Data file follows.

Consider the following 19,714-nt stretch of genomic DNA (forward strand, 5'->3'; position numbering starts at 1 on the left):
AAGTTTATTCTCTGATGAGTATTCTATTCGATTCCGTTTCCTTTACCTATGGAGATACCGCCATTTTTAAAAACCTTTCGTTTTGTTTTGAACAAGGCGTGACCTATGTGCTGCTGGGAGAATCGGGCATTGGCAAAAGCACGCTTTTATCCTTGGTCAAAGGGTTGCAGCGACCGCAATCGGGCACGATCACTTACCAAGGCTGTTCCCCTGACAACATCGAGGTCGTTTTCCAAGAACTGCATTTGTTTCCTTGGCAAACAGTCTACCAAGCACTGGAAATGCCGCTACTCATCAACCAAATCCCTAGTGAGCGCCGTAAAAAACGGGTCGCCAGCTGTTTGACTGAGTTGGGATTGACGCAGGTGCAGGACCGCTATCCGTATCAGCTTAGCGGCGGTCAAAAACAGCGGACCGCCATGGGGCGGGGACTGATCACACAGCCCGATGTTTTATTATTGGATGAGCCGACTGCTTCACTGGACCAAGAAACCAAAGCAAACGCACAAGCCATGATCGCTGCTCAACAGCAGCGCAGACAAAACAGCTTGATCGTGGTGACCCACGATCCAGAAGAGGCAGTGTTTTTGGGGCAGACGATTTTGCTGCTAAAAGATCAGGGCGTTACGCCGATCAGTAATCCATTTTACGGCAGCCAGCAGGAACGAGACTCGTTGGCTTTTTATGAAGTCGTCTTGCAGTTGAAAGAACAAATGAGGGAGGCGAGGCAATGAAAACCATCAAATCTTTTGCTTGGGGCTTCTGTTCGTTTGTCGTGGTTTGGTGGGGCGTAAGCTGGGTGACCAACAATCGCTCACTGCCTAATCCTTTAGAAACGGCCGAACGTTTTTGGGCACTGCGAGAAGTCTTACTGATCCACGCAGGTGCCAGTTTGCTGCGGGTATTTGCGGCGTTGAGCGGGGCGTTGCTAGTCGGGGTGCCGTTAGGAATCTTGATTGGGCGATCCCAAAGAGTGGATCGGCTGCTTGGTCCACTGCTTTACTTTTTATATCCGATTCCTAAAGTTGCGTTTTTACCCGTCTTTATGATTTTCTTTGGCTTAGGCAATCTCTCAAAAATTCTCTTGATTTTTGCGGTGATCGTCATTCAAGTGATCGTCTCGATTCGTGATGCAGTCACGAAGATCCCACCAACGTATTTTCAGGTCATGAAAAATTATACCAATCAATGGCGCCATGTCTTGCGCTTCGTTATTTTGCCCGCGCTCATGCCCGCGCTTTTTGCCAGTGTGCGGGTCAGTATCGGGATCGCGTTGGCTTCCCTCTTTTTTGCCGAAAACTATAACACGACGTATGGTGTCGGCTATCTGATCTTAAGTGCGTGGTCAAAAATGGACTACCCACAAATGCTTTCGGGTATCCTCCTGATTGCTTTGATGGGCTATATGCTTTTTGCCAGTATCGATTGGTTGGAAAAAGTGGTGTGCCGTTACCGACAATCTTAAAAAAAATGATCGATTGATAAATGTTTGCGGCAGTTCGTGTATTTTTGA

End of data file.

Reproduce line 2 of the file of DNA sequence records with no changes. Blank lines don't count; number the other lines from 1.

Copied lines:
AAGTTTATTCTCTGATGAGTATTCTATTCGATTCCGTTTCCTTTACCTATGGAGATACCGCCATTTTTAAAAACCTTTCGTTTTGTTTTGAACAAGGCGTGACCTATGTGCTGCTGGGAGAATCGGGCATTGGCAAAAGCACGCTTTTATCCTTGGTCAAAGGGTTGCAGCGACCGCAATCGGGCACGATCACTTACCAAGGCTGTTCCCCTGACAACATCGAGGTCGTTTTCCAAGAACTGCATTTGTTTCCTTGGCAAACAGTCTACCAAGCACTGGAAATGCCGCTACTCATCAACCAAATCCCTAGTGAGCGCCGTAAAAAACGGGTCGCCAGCTGTTTGACTGAGTTGGGATTGACGCAGGTGCAGGACCGCTATCCGTATCAGCTTAGCGGCGGTCAAAAACAGCGGACCGCCATGGGGCGGGGACTGATCACACAGCCCGATGTTTTATTATTGGATGAGCCGACTGCTTCACTGGACCAAGAAACCAAAGCAAACGCACAAGCCATGATCGCTGCTCAACAGCAGCGCAGACAAAACAGCTTGATCGTGGTGACCCACGATCCAGAAGAGGCAGTGTTTTTGGGGCAGACGATTTTGCTGCTAAAAGATCAGGGCGTTACGCCGATCAGTAATCCATTTTACGGCAGCCAGCAGGAACGAGACTCGTTGGCTTTTTATGAAGTCGTCTTGCAGTTGAAAGAACAAATGAGGGAGGCGAGGCAATGAAAACCATCAAATCTTTTGCTTGGGGCTTCTGTTCGTTTGTCGTGGTTTGGTGGGGCGTAAGCTGGGTGACCAACAATCGCTCACTGCCTAATCCTTTAGAAACGGCCGAACGTTTTTGGGCACTGCGAGAAGTCTTACTGATCCACGCAGGTGCCAGTTTGCTGCGGGTATTTGCGGCGTTGAGCGGGGCGTTGCTAGTCGGGGTGCCGTTAGGAATCTTGATTGGGCGATCCCAAAGAGTGGATCGGCTGCTTGGTCCACTGCTTTACTTTTTATATCCGATTCCTAAAGTTGCGTTTTTACCCGTCTTTATGATTTTCTTTGGCTTAGGCAATCTCTCAAAAATTCTCTTGATTTTTGCGGTGATCGTCATTCAAGTGATCGTCTCGATTCGTGATGCAGTCACGAAGATCCCACCAACGTATTTTCAGGTCATGAAAAATTATACCAATCAATGGCGCCATGTCTTGCGCTTCGTTATTTTGCCCGCGCTCATGCCCGCGCTTTTTGCCAGTGTGCGGGTCAGTATCGGGATCGCGTTGGCTTCCCTCTTTTTTGCCGAAAACTATAACACGACGTATGGTGTCGGCTATCTGATCTTAAGTGCGTGGTCAAAAATGGACTACCCACAAATGCTTTCGGGTATCCTCCTGATTGCTTTGATGGGCTATATGCTTTTTGCCAGTATCGATTGGTTGGAAAAAGTGGTGTGCCGTTACCGACAATCTTAAAAAAAATGATCGATTGATAAATGTTTGCGGCAGTTCGTGTATTTTTGA